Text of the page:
Apple Fritter Pull Apart Bread

Not too long ago, my boyfriend suggested I make apple fritters. After looking up a few recipes, the idea of frying donuts seemed daunting. It may be because I don’t particularly enjoy apple fritters, but who’s to say.

While searching for something simpler than having to deep fry donuts, I stumbled upon this recipe for Apple Fritter Pull-Apart Bread.  Not only did it seem doable, but it seemed like something I might actually enjoy as well (spoiler: it was awesome).

I have a tendency to work from recipes and improvise a little bit so I’ve included the recipe below, with the variations that I made. This was a huge hit with my boyfriend (and the guys he works with, or so he said). It’s so simple, and so quick too!


Apple Fritter Pull-Apart Bread:

2 cans Pillsbury Country Biscuits
2 apples, diced (I used Granny Smiths and Galas – I like to use a few types just for some variation in the flavour)
1 tsp lemon juice
1/3 cup brown sugar
2 tbsp granulated sugar
1 tsp vanilla
2 1/2 tsp cinnamon (I love cinnamon)
1/4 tsp ginger
1/2 tsp nutmeg
1/4 tsp all spice

1 1/2 cups icing sugar
1/4 cup milk
1 tsp vanilla

Directions (the original recipe has some great photos of this process, which varies slightly from what I did):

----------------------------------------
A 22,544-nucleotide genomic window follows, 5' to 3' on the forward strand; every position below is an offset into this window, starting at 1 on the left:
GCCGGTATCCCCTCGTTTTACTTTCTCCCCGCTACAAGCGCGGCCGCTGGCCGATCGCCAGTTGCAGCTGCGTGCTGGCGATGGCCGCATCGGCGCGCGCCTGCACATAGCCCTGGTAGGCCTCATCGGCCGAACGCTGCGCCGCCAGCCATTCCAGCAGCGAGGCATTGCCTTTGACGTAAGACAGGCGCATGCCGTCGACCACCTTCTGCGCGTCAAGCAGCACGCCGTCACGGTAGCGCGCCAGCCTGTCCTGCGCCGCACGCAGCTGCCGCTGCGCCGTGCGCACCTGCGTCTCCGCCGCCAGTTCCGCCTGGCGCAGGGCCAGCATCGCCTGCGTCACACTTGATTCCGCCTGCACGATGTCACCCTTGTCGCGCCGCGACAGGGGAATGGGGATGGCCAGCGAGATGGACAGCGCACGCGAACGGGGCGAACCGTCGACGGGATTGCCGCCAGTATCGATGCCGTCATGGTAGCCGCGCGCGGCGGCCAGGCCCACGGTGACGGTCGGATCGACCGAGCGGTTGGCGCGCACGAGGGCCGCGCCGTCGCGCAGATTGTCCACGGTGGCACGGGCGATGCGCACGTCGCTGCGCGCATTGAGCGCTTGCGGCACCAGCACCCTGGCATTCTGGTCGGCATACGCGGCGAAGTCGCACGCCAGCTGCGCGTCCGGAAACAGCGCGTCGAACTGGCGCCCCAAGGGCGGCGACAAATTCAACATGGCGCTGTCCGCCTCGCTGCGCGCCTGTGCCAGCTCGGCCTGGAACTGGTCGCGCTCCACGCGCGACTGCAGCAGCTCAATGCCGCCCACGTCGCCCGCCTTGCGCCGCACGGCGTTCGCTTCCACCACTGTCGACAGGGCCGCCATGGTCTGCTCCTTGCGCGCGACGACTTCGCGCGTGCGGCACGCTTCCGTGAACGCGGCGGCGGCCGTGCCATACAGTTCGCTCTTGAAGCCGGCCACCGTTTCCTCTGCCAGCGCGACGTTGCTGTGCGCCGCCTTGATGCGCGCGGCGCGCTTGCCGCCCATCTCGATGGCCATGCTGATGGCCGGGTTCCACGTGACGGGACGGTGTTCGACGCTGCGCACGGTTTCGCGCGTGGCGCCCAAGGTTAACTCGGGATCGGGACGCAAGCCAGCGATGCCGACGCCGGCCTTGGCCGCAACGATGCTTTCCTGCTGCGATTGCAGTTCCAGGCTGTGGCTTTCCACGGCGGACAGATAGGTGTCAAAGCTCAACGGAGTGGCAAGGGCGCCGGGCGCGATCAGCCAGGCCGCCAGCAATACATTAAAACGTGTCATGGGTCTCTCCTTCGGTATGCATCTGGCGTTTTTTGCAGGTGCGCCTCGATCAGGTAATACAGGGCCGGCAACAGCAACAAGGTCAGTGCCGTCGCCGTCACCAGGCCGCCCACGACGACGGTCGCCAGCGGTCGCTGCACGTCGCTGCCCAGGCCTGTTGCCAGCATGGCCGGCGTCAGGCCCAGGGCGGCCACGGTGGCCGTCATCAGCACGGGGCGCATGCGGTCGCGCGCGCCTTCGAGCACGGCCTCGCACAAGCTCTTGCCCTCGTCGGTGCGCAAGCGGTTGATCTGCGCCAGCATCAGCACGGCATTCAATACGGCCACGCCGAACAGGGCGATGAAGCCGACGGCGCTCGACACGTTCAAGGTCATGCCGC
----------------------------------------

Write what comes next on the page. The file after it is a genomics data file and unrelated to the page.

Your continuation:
1. Preheat oven based on directions on biscuit package
2. In a saucepan, add diced apples, lemon juice, sugars, vanilla, and spices. Cook on medium heat, stirring often, until the apples have softened and the filling has thickened. Set aside and allow to cool.
3. Flatten each of the rolls (I used the palm of my hand, but you can use a rolling pin if you want). Spray a loaf pan and place the first flattened roll along the short edge of the pan. I turned the pan on it’s end for this, as it allowed me to nicely stack everything. Place some of the filling on the flattened roll – try to avoid having the filling touch the pan, as it will be sticky and be more difficult to remove after baking. Top with a second flattened roll, and continue layering the flattened rolls and the filling. Make sure that when you get to the other end of the pan, you finish with a roll, and not with the filling or you’ll end up with a sticky mess.
4. Set the pan down properly, and cover the loaf in tin foil. Bake for about 30 minutes, covered. After the first thirty minutes, remove the tinfoil and bake until golden. Check at roughly 5 minute intervals, and ensure that the bread is cooked through. It took about 15 minutes after removing the tin foil for me.
5. Prepare the glaze. Whisk together all of the glaze ingredients until it is smooth and there are no longer any lumps. Pour over the bread as desired – I found the glaze to be a bit runny but it hardened nicely onto the warm bread and was delicious!

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